Senator Pat Browne E-Newsletter

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Senate Appropriations Committee Report

March 2018

Committee Website
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(all tables and graphics can be viewed online) 

Context Needed as February Revenue Collections Exceed Estimates 

General Fund revenue collections for the month of February exceeded expectations, largely as the result of proceeds received from the securitization of $1.5 billion of Tobacco Settlement Fund (TSF) revenues.  Included as part of the FY 2017-18 budget’s Official Revenue Estimate, approximately $1.25 billion was anticipated to be received from the securitization.  Actual revenues received from the transaction totaled $1.5 billion, which, along with Category 4 gaming license fee and Liquor Store profit payments, resulted in non-tax revenues surpassing the monthly revenue estimate by nearly $400 million.  February’s revenue performance brings the year-to-date surplus to nearly $500 million.

However, it is important to note that the FY 2017-18 Official Revenue Estimate anticipates the transfer of $200 million from the Joint Underwriting Association (JUA) to occur in June 2018.  The association sued the Commonwealth in federal court to block the $200 million transfer, and it is an open question whether the issue will be resolved before fiscal year’s end.  Therefore, although February’s non-tax revenues exceeded the estimate, similar non-tax revenues due in June might not be realized. The net effect is that this month’s windfall likely will be undone in June. 

In addition, the enactment of federal tax reform in late 2017 resulted in early prepayments of tax liabilities in December and January that would normally be paid in the spring of 2018.  These accelerated payments could depress payments received in March, April and May by approximately $100 million to $200 million, in effect largely offsetting the remaining year-to-date surplus.  Nevertheless, this year’s financial position has greatly improved from one year ago when General Fund revenues were nearly $450 million below estimate.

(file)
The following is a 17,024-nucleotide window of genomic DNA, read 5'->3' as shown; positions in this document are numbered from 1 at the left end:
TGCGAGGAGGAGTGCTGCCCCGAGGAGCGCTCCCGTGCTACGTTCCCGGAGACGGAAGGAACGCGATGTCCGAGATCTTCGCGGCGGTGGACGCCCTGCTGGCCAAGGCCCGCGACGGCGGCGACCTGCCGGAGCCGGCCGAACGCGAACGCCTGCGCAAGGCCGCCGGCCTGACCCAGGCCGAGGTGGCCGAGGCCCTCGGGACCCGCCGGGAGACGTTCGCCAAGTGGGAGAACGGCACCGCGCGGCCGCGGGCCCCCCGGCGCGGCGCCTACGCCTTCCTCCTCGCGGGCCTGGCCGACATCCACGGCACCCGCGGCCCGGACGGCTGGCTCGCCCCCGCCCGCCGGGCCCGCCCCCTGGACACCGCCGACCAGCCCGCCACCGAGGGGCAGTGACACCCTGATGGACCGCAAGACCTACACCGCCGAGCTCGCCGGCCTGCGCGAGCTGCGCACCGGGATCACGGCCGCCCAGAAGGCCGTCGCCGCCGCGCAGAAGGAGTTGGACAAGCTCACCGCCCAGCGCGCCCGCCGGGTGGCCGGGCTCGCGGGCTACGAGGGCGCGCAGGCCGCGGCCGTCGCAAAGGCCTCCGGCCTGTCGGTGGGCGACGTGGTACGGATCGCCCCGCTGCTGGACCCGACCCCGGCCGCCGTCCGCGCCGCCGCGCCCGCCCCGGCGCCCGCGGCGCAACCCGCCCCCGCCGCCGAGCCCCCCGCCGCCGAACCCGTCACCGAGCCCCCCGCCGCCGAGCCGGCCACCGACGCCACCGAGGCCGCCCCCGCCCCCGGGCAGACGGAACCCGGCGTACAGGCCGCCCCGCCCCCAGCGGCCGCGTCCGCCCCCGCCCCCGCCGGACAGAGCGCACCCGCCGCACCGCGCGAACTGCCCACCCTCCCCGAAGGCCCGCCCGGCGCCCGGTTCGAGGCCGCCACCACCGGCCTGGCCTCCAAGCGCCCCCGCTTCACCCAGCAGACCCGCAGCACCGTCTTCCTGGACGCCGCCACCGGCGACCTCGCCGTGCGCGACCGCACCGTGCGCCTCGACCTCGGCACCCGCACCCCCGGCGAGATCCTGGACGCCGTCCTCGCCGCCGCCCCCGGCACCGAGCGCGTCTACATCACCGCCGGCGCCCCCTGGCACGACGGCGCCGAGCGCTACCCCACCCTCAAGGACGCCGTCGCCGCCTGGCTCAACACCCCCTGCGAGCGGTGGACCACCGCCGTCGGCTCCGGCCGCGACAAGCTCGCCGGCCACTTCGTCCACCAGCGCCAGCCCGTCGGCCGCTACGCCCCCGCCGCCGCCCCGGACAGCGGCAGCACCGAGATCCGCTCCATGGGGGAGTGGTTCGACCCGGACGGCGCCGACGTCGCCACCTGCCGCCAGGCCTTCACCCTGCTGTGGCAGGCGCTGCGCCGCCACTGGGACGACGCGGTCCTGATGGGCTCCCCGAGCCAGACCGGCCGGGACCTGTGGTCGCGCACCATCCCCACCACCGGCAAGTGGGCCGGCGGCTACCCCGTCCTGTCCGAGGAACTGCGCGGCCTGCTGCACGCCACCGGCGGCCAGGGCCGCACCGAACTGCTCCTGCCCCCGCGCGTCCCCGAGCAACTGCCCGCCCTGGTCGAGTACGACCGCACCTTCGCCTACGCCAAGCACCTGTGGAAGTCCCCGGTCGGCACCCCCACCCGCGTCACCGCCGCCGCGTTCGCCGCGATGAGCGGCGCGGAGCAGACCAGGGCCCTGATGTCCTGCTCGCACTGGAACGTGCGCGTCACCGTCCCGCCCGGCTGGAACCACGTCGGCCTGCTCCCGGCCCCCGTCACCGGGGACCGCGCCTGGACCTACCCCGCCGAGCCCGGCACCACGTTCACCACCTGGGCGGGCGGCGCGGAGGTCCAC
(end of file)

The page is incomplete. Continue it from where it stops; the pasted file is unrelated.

February General Fund Revenue:

  • General Fund revenue collections of $3.58 billion exceeded the monthly estimate by $406.3 million.
    • $398.8 million of the monthly surplus is attributable to non-tax revenues mostly resulting from the TSF securitization revenues and, to a lesser extent, Liquor Store profits and Category 4 gaming license fees.
  • General Fund tax revenues were above estimate by $7.5 million, or 0.4%.
  • Corporation taxes were $6.4 million, or 7.7%, below the estimate.
  • Sales and use tax collections were ahead of estimate by $1.7 million, or 0.2%, for the month.
  • Personal income tax collections were above the estimate by $5.1 million, or 0.6%.
  • Non-tax revenues, including TSF securitization revenues beat the estimate by $398.8 million, or 31.2%.

Fiscal Year 2017-18 vs. the Official Revenue Estimate To-Date:

  • Total General Fund revenues are $496 million, or 2.4%, higher than the Official Revenue Estimate through the month of February.
  • General Fund tax revenue is $95.7 million, or 0.5%, more than estimate.
  • Corporation taxes are $30.5 million, or 2%, short of the estimate.
  • Sales and use taxes are $4.3 million, or 0.1%, below the estimate.

Pennsylvania’s State Business Tax Climate Index Recedes 

According to a recent study by the Tax Foundation, Pennsylvania’s State Business Tax Climate Index receded slightly to 26th for 2018 compared to other states.  Bolstered by the phase-out of the capital stock & franchise tax, the Commonwealth’s business tax climate index had been steadily improving from 30th in 2015; to 28th in 2016; and to 23rd in 2017.  The recent slip in the index to 26th for 2018 deserves consideration, especially as policy makers formulate decisions in reaction to the Federal Tax Cuts and Jobs Act.

The Tax Foundation rankings are based upon state tax systems as of July 1, 2017.  Therefore, the index is based upon state tax systems prior to the enactment of federal tax reform in late 2017.  The Wolf Administration’s decision to not only disallow 100% bonus depreciation but also to provide for no additional mechanism for cost recovery with respect to qualified property for which the federal bonus rules apply until it is either sold or disposed of can only serve to negatively affect Pennsylvania’s ranking in the future.  The Senate Republican Caucus is working to mitigate the effects of the Administration’s detrimental actions as part of the FY 2018-19 budget process.

See the table online for a list of rankings.

FY 2018-19 Budget Hearings Update

 Each year following the announcement of the Governor’s Executive Budget, the Senate and House Appropriations Committees hold several weeks of public hearings to review the Governor’s proposal and budget requests from state agencies. The Senate Appropriations Committee kicked off this year’s hearing process on February 20th, and hearings are scheduled to conclude with testimony from the Governor’s Budget Secretary on March 8th.

Throughout the hearings, Senate Appropriations Committee members, and the public, have the opportunity to perform a thorough review in order to learn more about the Governor’s $33.2 billion spending plan from department and row office officials. Committee members gathered more information about the approximately $300 million in new or expanded initiatives, as well as proposed policy and programmatic changes, such as the merger of the departments of Health and Human Services. As hearings draw to a close, discussions between the Senate, House and the Governor will begin in earnest to work toward a final FY 2018-19 budget deal.

Video and summaries of the hearings can be found on the Senate Republican’s website;

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